Rubio calls for 'gradually' increasing Social Security retirement age, other reforms
WASHINGTON (AP) — Younger workers would face higher retirement ages and wealthier Americans would see their Social Security paychecks trail their less-affluent neighbors under a plan proposed Tuesday by U.S. Sen. Marco Rubio.
The Florida Republican, outlining a policy agenda as he weighs a presidential bid, also proposed allowing all Americans to join the federal retirement program that Congress uses. He vowed to protect benefits for older Americans but he added that changes were needed if the system is to survive.
"The Social Security trust fund is drying up," Rubio said, referring to money collected to pay certain benefits. He said the safety net for retirees will run into debt in 2033 if changes are not made. "This is not a scare tactic. . . . It is a mathematical certainty if things remain unchanged."
Democrats said the Rubio proposal is similar to what Republican Mitt Romney proposed when he unsuccessfully ran for president in 2012.
"Sen. Rubio's plan is just the latest example of the Republican Party's out-of-touch policies that benefit a few instead of extending opportunity for all," Democratic National Committee spokesman Michael Czin said.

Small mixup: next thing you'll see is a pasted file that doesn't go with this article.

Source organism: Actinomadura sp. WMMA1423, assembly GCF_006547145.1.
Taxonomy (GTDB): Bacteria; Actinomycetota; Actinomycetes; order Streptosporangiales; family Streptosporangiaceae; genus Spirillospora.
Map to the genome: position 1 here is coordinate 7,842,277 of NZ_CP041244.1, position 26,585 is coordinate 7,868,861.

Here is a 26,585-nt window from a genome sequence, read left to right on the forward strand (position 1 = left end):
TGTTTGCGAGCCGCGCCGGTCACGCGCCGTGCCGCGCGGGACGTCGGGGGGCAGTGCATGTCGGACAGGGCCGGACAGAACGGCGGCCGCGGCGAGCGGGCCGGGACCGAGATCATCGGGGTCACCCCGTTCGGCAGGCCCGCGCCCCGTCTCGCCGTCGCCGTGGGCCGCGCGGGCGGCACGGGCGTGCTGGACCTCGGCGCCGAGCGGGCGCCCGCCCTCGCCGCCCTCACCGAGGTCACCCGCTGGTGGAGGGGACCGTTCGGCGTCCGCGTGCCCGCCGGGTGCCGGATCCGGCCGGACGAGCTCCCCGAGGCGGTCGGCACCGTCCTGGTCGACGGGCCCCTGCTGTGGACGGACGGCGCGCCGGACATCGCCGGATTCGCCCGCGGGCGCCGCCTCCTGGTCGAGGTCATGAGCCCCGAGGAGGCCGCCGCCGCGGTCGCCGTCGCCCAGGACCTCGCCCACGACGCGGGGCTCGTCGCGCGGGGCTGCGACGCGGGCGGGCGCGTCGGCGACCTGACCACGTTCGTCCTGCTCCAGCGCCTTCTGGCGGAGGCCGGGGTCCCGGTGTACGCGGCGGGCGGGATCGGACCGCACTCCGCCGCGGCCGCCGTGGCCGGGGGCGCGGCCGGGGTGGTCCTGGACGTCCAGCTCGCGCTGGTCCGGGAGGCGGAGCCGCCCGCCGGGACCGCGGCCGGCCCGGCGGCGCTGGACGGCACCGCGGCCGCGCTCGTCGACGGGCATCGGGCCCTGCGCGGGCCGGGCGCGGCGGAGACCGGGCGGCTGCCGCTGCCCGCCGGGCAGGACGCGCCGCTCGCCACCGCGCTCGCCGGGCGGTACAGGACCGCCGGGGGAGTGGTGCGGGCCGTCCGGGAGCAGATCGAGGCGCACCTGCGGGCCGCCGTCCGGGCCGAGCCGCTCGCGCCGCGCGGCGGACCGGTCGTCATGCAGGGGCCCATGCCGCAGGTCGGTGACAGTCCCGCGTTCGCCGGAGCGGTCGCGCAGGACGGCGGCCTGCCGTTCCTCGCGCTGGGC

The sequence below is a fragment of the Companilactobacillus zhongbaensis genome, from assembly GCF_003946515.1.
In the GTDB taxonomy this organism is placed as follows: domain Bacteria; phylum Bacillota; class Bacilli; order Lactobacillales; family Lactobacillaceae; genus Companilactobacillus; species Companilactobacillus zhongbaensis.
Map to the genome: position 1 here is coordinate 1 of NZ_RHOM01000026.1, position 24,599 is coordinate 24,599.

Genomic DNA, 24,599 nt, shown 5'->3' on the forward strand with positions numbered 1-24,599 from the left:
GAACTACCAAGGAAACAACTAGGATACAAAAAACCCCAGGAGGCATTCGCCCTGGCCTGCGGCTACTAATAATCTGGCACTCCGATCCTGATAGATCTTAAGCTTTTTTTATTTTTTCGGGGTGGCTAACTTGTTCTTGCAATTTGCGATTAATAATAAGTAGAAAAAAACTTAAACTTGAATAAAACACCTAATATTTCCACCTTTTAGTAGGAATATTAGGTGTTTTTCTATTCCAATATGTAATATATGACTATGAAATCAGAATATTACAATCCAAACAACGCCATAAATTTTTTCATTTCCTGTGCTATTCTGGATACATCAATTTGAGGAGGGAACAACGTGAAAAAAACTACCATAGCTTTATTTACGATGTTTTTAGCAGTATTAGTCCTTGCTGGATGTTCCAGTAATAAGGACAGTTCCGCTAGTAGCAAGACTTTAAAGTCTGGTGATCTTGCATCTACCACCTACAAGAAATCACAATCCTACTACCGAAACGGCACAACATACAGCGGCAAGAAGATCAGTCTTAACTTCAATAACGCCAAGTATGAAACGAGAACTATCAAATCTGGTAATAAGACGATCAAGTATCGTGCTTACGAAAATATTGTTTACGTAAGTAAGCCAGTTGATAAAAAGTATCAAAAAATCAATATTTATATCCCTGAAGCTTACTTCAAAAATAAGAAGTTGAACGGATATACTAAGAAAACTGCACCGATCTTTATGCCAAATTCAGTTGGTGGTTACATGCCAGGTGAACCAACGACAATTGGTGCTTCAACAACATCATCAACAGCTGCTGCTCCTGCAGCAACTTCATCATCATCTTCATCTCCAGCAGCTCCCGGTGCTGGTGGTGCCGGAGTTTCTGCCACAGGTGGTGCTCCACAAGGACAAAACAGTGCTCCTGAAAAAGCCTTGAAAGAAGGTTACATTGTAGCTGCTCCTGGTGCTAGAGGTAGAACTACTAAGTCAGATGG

On retirement security in the 21st century:
“Partisan politics in America has always been contentious. But throughout our history, on issues of generational importance, our leaders have agreed to put aside politics for the sake of our people. If ever there was an issue worthy of this solidarity, preserving a secure retirement for 21st century seniors is that issue.”
On making it easier to invest for retirement:
“I propose we give Americans who do not have access to an employer sponsored plan the option of enrolling in the federal Thrift Saving’s Plan. Opening Congress’ retirement plan to the American people will allow us to bring the prospect of a secure, comfortable and independent retirement into reach of millions of people.”
On saving Social Security for future generations:
“My answer is to build this outdated system into something that’s worthy of the 21st century, and that’s designed to sustain all seniors and last for generations. This requires taking into account modern realities. ... The answer is to gradually increase the retirement age for future retirees to account for the rise in life expectancy. And if we act soon, we can do this without changing the retirement age for people who are currently over the age of 55.”
On reforming Medicare:
“When it comes to a broad and comprehensive Medicare reform plan, let’s learn from the mistakes of ObamaCare and the successes of programs such as Medicare Advantage and Medicare Part D. Let’s dramatically expand health care choices for seniors, spur competition in the marketplace and extend the solvency of the Medicare trust fund – all while making sure traditional Medicare remains an option.”
On removing penalties on seniors who work:
“In order to remove this disincentive to work, we should eliminate the 12.4% Social Security payroll tax for all individuals aged 65 and older. These seniors have already paid their fair share, and we shouldn’t punish them for choosing to keep working rather than immediately cashing in.”